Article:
In this four part series of blogs, CES academic Dr Jonathan Chenoweth explores the trials and tribulations of bringing a 19th century terraced house up to a modern standard of insulation and comfort.
Part 1: Planning the eco-renovation
In December 2013 my partner and I bought an end of terrace house built about 1880 which was not in great condition and so perfect for doing an eco-renovation. The house had textured wall paper everywhere which had been painted over many times, and now in places was peeling and mould covered due to damp in the solid brick walls. Every room had a huge radiator, suggesting that the place needed an awful lot of heating to keep it liveable in the winter. As our building surveyor described it, the floor was “soft” in places, suggesting that there were problems with the floors. There was a suspended ceiling in the living room which gave it a 1980s office-style feel, and was no doubt covering up problems above. Other than a lovely plaster archway in the entrance hallway, there were no original Victorian features left in the house.
So why did we buy the place? Well, the house had a large garage at the rear backing on to another street – so easy bike access and storage and the house was in a fantastic location. So what was our aim and what was planned? We wanted a house that would be comfortable to live in and cheap to heat. We also wanted to make better use of the space, and we wanted to sort out comprehensively all the problems found in a 135 year old house not in great condition. Fortunately we wouldn’t have to live in the house while doing the work as my partner was yet to sell his flat.
With solid brick walls, there was no cavity to insulate between the outer and inner layers of bricks. We couldn’t do external wall insulation – sticking insulation on the outside of the existing walls – because the house was built right to the property boundary. Insulating the outside of the end of terrace wall would have meant purchasing 10 cm of land from four neighbouring properties which back on the side of our house – a legal and bureaucratic nightmare. We therefore decided that we would insulate on the inside – doing internal wall insulation. We also decided to do under floor insulation while sorting out the problems with the floors. While we had the floor boards up for the under floor insulation we might as well get the old lead water pipe probably still supplying the house replaced and heavily insulate the heating system water pipes. Heavily insulating the loft also seemed a good idea as did getting rid of the suspended ceiling – this was to be home not an office. The house had Artex style textured ceilings in most rooms which may have contained asbestos and were in poor shape, so getting all the ceilings replaced seemed sensible. The boiler was ancient and so probably only about 50% efficient – half the heat produced by the boiler was going up the chimney rather than heating the house or hot water – so getting a new condensing boiler that would be about 90% efficient seemed sensible. We also decided to replace the front door with a highly insulated one and install a second inner door two metres down the hallway from the front door. This was so we wouldn’t get draft blowing in whenever we opened the front door and so we would have room for a bike in this front vestibule when we had cycling visitors. In short this was to be nearly a full renovation.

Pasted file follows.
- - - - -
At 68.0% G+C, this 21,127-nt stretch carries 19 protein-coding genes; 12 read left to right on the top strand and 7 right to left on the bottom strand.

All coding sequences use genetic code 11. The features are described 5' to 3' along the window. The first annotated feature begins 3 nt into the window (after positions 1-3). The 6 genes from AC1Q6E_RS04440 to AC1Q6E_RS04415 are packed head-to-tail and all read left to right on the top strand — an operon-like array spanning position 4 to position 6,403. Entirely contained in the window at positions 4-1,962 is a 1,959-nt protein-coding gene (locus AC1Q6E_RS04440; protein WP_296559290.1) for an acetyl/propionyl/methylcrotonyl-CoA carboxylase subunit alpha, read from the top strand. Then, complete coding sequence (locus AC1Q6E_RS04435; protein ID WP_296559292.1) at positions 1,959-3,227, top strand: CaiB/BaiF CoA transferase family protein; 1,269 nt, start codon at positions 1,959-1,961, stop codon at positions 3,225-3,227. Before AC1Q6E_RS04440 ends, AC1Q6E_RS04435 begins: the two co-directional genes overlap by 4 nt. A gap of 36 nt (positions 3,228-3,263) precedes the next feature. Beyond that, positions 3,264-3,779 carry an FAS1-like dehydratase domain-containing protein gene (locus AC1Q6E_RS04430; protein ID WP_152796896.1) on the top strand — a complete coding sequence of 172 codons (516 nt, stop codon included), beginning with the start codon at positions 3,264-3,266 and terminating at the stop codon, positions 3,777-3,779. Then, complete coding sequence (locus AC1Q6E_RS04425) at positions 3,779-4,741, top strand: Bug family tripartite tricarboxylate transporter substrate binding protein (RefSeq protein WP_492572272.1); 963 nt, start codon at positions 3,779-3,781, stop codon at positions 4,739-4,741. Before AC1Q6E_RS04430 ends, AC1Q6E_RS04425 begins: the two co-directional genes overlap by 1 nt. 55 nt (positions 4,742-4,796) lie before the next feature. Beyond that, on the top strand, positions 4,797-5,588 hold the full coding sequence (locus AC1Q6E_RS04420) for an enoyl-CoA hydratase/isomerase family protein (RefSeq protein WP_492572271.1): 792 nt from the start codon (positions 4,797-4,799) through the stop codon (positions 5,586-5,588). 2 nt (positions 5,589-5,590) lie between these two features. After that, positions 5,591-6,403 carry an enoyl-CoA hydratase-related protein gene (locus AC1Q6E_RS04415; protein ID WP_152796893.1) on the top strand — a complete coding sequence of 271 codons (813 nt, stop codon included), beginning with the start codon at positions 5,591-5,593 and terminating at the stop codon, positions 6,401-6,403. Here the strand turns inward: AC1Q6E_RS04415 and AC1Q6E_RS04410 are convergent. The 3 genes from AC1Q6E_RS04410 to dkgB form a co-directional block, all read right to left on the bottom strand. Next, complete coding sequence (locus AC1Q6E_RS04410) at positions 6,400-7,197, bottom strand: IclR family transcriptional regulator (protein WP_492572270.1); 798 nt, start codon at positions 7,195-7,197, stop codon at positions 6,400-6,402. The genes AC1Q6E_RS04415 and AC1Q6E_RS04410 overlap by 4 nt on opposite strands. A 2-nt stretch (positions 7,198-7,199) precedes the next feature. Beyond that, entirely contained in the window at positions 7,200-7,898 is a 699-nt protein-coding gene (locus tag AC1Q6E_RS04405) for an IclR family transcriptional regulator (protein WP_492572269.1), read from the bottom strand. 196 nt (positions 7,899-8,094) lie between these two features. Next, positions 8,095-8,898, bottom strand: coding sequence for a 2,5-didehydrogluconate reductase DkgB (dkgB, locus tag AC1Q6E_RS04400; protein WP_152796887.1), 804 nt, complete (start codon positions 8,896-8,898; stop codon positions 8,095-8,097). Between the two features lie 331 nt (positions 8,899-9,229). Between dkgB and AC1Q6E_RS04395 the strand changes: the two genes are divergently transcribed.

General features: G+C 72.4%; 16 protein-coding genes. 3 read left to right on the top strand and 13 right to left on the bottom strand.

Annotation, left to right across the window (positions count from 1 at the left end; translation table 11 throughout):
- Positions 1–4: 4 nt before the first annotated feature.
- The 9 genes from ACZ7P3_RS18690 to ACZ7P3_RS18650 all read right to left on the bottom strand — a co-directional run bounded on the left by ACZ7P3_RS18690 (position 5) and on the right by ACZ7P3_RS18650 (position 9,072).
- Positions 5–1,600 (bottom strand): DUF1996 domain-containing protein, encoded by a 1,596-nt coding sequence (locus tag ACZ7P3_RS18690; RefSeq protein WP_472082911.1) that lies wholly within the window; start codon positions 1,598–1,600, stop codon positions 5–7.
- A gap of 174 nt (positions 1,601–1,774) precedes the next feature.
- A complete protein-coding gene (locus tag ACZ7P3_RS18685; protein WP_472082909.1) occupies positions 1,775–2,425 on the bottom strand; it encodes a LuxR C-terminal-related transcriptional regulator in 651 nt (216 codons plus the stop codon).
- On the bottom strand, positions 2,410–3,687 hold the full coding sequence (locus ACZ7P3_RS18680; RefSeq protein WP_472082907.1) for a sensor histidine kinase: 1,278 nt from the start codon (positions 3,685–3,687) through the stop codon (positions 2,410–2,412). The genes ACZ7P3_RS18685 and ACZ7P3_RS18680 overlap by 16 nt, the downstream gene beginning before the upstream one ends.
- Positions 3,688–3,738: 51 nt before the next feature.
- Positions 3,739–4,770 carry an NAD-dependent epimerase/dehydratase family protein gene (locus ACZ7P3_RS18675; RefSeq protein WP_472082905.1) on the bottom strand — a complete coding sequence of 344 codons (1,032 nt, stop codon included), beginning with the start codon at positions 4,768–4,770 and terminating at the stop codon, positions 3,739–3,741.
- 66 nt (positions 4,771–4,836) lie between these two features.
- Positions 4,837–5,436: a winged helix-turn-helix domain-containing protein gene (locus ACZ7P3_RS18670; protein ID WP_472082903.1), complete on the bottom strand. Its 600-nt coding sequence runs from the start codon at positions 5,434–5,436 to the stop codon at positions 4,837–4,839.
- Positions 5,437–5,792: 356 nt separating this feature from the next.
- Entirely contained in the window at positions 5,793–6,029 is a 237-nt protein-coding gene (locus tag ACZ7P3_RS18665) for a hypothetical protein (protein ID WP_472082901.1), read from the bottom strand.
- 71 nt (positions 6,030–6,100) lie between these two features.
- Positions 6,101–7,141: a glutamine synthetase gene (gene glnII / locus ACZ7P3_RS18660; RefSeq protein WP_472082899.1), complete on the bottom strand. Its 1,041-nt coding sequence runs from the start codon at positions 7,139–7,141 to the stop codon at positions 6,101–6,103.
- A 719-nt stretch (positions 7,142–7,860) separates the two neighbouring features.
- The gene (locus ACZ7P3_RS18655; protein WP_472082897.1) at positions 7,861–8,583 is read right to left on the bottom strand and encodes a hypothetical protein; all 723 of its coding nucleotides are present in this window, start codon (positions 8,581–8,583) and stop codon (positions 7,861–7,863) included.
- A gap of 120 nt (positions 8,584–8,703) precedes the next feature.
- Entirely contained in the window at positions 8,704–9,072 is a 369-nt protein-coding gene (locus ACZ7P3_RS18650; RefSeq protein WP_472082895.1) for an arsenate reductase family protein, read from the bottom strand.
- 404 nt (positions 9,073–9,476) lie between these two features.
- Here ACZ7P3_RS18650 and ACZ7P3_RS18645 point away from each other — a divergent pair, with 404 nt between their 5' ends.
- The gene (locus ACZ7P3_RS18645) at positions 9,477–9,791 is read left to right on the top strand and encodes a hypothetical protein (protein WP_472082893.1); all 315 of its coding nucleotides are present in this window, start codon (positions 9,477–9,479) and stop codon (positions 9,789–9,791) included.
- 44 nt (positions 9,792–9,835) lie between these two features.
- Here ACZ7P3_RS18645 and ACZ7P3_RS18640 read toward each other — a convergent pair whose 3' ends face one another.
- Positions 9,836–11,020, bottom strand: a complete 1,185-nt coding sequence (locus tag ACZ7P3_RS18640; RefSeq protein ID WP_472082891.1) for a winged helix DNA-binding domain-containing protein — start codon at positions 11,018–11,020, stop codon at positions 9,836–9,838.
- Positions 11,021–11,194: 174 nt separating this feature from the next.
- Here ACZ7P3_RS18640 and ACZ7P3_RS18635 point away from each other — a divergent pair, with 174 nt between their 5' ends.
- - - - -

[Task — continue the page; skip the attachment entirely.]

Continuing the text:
What weren’t we going to do? We decided not to go for solar panels on the roof. Why? Well, given how the roof was built it did not look like it could take the weight of solar panels. (It already leaked.) Putting panels on the roof would therefore have required a complete roof rebuild, something that we couldn’t afford to do. Solar hot water? Given the savings in heating costs, I worked out it would take about 20 years for such a system to pay for itself and with the expected life span of a system being less than this, we couldn’t justify the cost. At least with insulation the insulation itself should last many decades and so eventually pay for itself. Mechanical Heat Recovery Ventilation System? There was no point. These systems are only effective in an airtight modern house, not the drafty old thing we had just bought.
Anything else planned? No. But as this was an old house we didn’t know what to actually expect once we got started. No doubt there would a few surprises along the way.
Part 4 – Insulating the ceiling & installing a Mechanical Heat Recovery Ventilation System